Writers have the incredible privilege of working out our issues in our stories, and that’s what I did. Ruthie, Candace and Ginger guided and accompanied me in my hour of need. I asked questions. They answered. Sometimes I leaned on one; sometimes on the other. On the surface, Ruthie’s journey mirrors mine most closely. But each of them taught me something and helped pull me through.
Q: If you were in Ruthie’s situation — your husband was suddenly called into ministry — do you think you would react in the same way?
A: Marriage is complicated, isn’t it? But I think the bottom line is that when you love someone, you want to support him and help make him happy. This, by the way, was the central question driving me in writing this novel. What’s it like when the man you married is married to God? How does that feel? What do you do? Different women deal differently, as we see with Ruthie, Candace and Ginger’s very different journeys.
Q: Do you think megachurch pastors’ wives are often misunderstood? Do the stereotypes really fit the ones you have met?
A: Oh, yes, I do think they are misunderstood. When they think of megachurch wives, many secular and non-Christian Americans imagine a Tammy Faye Bakker. In real life, the First Ladies I met were incredibly accomplished and impeccably mannered. They reminded me of politicians’ wives. More importantly, I think outsiders—and even many congregants!—just have absolutely no idea how hard all PWs work for their churches. No task is too big or too small. They minister, manage budgets, coordinate programs, keep track of holiday decorations, welcome new members, stock the bake sale...all while providing counsel to their pastor husbands. And they receive little credit. I challenge you to find a PW who is appreciated for all her labor.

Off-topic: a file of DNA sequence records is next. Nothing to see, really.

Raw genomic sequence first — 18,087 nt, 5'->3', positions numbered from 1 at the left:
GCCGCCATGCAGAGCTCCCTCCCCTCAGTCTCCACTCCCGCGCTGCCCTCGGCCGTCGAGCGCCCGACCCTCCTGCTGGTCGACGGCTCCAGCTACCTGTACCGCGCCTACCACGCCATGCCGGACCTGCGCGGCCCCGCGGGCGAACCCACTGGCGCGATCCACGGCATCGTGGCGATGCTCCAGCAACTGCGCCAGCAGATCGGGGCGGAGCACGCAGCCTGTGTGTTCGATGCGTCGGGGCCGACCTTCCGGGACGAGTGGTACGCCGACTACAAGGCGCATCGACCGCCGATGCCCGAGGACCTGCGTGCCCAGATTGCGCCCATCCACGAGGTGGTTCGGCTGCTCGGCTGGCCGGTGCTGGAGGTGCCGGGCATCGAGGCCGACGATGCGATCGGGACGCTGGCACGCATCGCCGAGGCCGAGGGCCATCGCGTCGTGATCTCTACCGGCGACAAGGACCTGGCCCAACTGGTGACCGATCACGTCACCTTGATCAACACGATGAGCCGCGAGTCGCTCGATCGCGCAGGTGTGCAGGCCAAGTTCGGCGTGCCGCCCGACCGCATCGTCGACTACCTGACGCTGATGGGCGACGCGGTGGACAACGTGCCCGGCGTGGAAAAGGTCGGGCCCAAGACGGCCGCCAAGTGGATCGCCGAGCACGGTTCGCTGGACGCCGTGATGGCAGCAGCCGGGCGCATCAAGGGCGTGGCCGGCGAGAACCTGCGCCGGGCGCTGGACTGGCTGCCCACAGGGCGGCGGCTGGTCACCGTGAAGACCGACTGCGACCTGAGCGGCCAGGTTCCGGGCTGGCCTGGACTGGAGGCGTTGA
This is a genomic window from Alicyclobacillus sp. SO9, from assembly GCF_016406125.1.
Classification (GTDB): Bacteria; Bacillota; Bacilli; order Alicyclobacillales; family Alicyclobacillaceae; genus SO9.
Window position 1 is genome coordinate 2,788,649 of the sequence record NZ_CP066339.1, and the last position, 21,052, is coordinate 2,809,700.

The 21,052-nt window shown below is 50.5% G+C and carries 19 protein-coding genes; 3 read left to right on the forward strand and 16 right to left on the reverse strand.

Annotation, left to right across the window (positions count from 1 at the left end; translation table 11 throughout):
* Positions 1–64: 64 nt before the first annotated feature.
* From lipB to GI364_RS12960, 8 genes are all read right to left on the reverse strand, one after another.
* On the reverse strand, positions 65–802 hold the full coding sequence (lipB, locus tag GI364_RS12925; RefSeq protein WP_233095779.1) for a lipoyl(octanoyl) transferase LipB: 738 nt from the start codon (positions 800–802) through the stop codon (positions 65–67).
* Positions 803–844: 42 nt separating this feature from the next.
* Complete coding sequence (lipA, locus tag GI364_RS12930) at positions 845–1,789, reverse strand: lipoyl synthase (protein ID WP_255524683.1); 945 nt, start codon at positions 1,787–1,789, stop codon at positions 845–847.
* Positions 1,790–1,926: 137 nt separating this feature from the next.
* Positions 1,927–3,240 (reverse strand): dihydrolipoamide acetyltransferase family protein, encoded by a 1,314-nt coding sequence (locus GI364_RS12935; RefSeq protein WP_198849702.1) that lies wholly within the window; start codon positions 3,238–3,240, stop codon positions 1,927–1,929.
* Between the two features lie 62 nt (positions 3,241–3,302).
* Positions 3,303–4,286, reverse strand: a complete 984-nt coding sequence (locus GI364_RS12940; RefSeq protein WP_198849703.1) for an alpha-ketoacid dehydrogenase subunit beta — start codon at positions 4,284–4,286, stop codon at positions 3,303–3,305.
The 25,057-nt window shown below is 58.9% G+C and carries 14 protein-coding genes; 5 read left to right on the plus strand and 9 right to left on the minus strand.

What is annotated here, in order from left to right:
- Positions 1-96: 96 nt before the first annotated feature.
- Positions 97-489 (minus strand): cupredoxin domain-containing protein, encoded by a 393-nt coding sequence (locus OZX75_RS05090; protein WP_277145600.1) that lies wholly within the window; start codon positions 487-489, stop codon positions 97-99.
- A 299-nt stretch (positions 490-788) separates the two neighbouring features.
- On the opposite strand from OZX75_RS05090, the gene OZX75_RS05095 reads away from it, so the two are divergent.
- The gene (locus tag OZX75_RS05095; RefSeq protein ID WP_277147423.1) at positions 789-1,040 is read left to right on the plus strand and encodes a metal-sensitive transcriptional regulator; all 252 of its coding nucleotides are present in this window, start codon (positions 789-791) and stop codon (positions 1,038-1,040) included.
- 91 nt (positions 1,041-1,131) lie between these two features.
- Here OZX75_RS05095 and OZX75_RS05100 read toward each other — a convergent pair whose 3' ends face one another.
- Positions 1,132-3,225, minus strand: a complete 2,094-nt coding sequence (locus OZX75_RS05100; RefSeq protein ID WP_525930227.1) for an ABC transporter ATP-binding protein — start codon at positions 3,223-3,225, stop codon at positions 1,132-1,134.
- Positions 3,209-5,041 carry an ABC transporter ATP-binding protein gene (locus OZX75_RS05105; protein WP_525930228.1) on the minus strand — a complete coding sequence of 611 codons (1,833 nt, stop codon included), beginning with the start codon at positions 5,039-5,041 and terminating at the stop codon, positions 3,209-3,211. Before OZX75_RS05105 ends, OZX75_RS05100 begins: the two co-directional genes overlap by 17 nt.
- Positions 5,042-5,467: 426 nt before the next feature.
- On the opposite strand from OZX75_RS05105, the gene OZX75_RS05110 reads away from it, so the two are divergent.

Q: Is there a spiritual message you hope readers walk away with after reading your book?
A: I feel it’s not for me to impart a spiritual message. What I hope with all my heart is that readers might take a journey with Ruthie, Candace and Ginger. I hope they’ll spend time at Greenleaf Church, a world of faith and wealth and power and intrigue. I hope my characters’ stories might make them wonder, What would I do for love?
Q: You have a background in journalism and have written for publications such as TIME. What made you decide to write a novel?
A: I had a story I had to tell. That’s the only reason to go through the torture of writing a novel!
Q: The release of Pastors’ Wives isn’t the only big thing you have going on right now. What can you tell us about your new TV pilot?
A: We’re currently shooting my CBS pilot, The Ordained. It stars Charlie Cox, Sam Neill, Hope Davis, Audra McDonald and Jorge Garcia. It’s set in New York City.
The Ordained is inspired by my father, a priest who left the priesthood in his mid-30s. In the case of the pilot, the main character is a member of a Kennedy-like political dynasty whose father is the former governor of New York and whose sister is the sitting mayor of New York City. One day, he takes a confession about a deadly plot against his sister. The seal of the confession prevents him from telling anyone about it. He re-enters civilian life to pursue the plot and the people behind it.
I wrote The Ordained right after I finished Pastors’ Wives. Clearly, the subject of faith was still on my mind. In the case of my TV pilot, what inspired me was my father’s story: What’s it like to start your life over as a man in your mid-30s? Of course I wove in many more complications and higher stakes because it’s TV. But that’s the central question for me. My character is named Tom Reilly, after my Dad. You could say it’s my way of resurrecting him. I hope to do him proud.
Learn more about Lisa Takeuchi Cullen and Pastors’ Wives at www.lisacullen.com. Readers can also friend Lisa on Facebook, become a fan on Lisa's Facebook author page (LisaTakeuchiCullen), or follow her on Twitter (@LisaCullen).